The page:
Energy giant BP, for example, has abandoned hydrogen. A spokesperson for the company said in an e-mail that its highly publicized Singapore retail station stopped producing hydrogen a while back, and the company is now favoring biofuels.
Price is another reason hydrogen seems to have fallen out of favor. Consumer fuel-cell vehicles will initially cost much more than comparably sized non-hydrogen vehicles. Toyota’s hydrogen-powered car costs more than $120,000. Its target for a consumer rollout a few years hence is $50,000—but a new gasoline-hybrid Prius starts at around $23,500, and the company plans to launch a version that also allows “plug-in charging” in 14 states next spring. The announced starting price for the plug-in Prius Plug-In is just $32,000.
What’s more, the technology isn’t quite living up to the hype, according to Timothy Maxwell, a mechanical engineering professor at Texas Tech University. One problem is that the transmission systems in fuel-cell vehicles use a lot of energy, cutting efficiency. Maxwell says GM’s last estimates for its Chevrolet Sequel, a prototype fuel-cell SUV revealed in 2007, were that the vehicle would travel 300 miles on about 8 kilograms of hydrogen compressed to 700 bar—twice the pressure, and hence twice the effective fuel capacity, of any other fuel-cell vehicle at the time.
Meanwhile, according to Patrick Serfass, vice president of the Hydrogen Education Association, the American political climate has stymied progress on fuel-cell vehicles. “We need to eliminate negative rhetoric about fuel-cell electric vehicles from elected officials in the federal government,” he says. “And we need to restore confidence in American companies to make the investments needed to graduate from our current level of deployment—preproduction vehicles and few fueling stations—to production vehicles with clusters of stations to allow the first several thousand early-adopter customers to conveniently refuel near where they live.” He believes government financial support could accelerate both installation of the infrastructure and manufacturing of vehicles, spurring the public to open its pocketbooks as well.
Countries including Japan, Norway, and Germany are adopting fuel-cell technology faster than the United States. Friedland says this is not because these countries have more money to support hydrogen fueling stations but because of government leadership. He points to Germany’s plans to have 1,000 hydrogen fueling stations operating by 2020, and a commitment by Japan’s government, national energy companies, and major automakers to coöperatively build an infrastructure for fuel-cell vehicles by 2015.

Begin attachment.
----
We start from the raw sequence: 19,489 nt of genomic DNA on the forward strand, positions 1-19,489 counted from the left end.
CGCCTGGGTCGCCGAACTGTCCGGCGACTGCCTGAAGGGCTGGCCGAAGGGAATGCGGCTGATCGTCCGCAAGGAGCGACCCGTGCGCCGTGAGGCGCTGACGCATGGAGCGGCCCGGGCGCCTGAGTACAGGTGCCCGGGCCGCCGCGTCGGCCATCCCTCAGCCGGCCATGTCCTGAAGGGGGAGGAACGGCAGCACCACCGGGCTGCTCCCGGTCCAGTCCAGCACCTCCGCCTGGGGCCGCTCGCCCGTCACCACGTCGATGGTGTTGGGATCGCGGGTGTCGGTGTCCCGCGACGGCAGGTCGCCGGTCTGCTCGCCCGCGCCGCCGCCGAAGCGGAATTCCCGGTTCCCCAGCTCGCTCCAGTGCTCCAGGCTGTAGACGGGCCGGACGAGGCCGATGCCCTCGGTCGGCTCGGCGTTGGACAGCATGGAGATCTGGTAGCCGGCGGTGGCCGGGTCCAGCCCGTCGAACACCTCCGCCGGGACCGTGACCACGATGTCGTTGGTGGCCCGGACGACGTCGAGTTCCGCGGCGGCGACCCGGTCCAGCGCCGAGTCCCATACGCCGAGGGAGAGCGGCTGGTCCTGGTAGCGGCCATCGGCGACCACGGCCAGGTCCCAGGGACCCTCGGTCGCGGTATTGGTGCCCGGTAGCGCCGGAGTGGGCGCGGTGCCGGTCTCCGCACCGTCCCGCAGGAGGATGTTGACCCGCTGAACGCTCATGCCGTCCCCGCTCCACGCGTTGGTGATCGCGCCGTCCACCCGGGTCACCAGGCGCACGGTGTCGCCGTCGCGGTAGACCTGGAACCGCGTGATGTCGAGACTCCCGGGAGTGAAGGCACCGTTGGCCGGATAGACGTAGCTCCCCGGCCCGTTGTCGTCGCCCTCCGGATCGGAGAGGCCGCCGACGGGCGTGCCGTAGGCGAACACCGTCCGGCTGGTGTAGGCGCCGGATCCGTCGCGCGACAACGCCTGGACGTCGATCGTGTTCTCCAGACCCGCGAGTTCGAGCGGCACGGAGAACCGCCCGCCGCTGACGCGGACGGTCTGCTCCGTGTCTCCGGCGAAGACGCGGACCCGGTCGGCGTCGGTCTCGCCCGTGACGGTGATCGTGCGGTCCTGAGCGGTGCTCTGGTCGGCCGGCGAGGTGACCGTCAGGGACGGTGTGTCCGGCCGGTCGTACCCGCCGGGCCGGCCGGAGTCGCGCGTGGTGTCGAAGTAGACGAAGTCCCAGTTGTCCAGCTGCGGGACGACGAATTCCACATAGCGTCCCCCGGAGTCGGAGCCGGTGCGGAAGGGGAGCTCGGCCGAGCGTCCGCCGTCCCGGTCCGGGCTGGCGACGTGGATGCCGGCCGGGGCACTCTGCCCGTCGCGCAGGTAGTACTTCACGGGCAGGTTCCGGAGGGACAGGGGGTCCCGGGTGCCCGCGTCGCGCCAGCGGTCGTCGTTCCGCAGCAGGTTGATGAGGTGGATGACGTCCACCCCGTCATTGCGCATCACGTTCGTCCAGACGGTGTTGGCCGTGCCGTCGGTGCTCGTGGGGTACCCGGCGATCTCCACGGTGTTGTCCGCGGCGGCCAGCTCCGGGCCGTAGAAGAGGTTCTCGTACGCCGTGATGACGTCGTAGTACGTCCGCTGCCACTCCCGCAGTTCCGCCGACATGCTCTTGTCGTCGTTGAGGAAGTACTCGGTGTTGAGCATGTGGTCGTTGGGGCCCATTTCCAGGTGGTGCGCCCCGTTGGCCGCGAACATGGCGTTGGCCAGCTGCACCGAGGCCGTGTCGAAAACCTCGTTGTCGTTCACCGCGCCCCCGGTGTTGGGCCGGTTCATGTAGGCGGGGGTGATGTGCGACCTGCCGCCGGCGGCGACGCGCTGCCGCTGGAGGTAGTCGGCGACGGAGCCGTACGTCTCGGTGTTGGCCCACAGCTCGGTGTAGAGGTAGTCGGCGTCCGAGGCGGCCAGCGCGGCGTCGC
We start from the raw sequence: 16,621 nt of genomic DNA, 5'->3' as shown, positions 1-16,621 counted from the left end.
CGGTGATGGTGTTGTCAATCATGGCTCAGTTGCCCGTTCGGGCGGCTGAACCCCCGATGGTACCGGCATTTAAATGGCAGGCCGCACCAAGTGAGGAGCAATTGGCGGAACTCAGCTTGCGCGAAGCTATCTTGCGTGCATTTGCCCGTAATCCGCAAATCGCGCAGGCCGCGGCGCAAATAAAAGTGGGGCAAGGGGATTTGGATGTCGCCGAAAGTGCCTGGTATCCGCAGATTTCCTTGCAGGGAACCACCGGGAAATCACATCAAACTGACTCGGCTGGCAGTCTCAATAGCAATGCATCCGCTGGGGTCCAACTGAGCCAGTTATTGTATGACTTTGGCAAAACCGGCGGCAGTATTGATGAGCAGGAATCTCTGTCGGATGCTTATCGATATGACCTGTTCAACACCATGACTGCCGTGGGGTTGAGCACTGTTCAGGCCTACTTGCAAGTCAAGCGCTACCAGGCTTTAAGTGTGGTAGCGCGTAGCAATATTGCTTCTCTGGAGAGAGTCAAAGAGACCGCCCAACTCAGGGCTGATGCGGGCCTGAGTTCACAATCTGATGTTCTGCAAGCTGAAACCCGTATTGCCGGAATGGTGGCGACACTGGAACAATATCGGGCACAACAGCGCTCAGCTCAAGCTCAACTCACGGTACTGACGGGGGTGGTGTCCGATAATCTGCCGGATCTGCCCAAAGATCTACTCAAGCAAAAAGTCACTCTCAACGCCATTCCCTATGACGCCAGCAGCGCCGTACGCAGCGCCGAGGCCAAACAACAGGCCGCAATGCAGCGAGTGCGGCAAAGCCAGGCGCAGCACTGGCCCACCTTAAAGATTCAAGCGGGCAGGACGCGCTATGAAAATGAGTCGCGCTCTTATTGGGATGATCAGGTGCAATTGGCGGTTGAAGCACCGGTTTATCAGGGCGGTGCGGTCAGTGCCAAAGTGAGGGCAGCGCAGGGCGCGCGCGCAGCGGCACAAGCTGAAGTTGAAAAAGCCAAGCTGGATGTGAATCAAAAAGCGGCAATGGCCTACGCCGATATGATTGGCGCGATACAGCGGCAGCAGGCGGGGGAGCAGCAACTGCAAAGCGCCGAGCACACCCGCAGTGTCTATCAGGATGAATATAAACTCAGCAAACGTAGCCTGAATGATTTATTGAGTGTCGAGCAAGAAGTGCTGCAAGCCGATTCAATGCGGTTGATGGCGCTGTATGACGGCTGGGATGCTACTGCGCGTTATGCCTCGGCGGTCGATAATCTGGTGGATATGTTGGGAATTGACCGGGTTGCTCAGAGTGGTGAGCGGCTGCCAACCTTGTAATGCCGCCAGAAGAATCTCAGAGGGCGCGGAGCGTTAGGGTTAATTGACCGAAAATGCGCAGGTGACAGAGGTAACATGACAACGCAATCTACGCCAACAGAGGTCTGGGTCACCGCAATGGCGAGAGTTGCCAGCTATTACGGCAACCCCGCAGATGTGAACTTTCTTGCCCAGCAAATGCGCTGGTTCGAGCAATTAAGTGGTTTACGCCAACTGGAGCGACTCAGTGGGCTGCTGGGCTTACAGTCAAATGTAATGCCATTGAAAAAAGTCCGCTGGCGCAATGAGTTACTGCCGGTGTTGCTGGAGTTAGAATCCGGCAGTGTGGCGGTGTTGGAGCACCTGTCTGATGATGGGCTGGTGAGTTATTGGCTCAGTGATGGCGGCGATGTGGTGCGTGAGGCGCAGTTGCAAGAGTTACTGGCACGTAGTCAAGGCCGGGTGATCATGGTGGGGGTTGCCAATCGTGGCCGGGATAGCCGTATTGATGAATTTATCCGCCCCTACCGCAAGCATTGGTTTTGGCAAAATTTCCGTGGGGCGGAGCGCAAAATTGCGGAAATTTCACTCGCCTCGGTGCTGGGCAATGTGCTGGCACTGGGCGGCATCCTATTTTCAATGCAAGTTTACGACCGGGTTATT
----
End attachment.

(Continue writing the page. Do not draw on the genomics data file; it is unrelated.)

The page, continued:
“The U.S. government broadly does not have a similar will to move forward,” Friedland says. “The international community is moving forward with alternative energy at a much more rapid pace, not because they have necessarily stronger economies but they have much stronger political will.”
Indeed, a year ago the Obama administration often came up in conversations about hydrogen fuel, but that’s not always the case anymore. Herb Dwyer, an analyst with the consulting firm Kevin Kennedy Associates, in Indianapolis, says, “I don’t know what the Obama administration’s policy is at this point, and I am not sure they know. I think the bottom line is there are other potential applications, such as compressed natural gas,” that the administration is looking at first.
Unfortunately, Serfass says, the Obama administration has been promoting electric vehicles and ramping up funding for battery-powered plug-ins by factors of 10 while repeatedly cutting funds for fuel-cell electric vehicles. But to take full advantage of electricity for transportation, he says, “one needs more than batteries, unless you’re only going to design a small urban vehicle optimized for short trips at relatively lower speeds.”
Even assuming that the technical and price problems are solved, though, will the American public buy into fuel cells?
Dwyer says he doesn’t expect fuel-cell vehicles to take off unless they can directly replace existing gas-powered cars without any loss of performance, comfort, or safety, and for the same price. Still, he says, “the major challenge will be the infrastructure that is required to support it.” So far, that’s a problem that not even Tom Sullivan’s enthusiasm has been able to solve.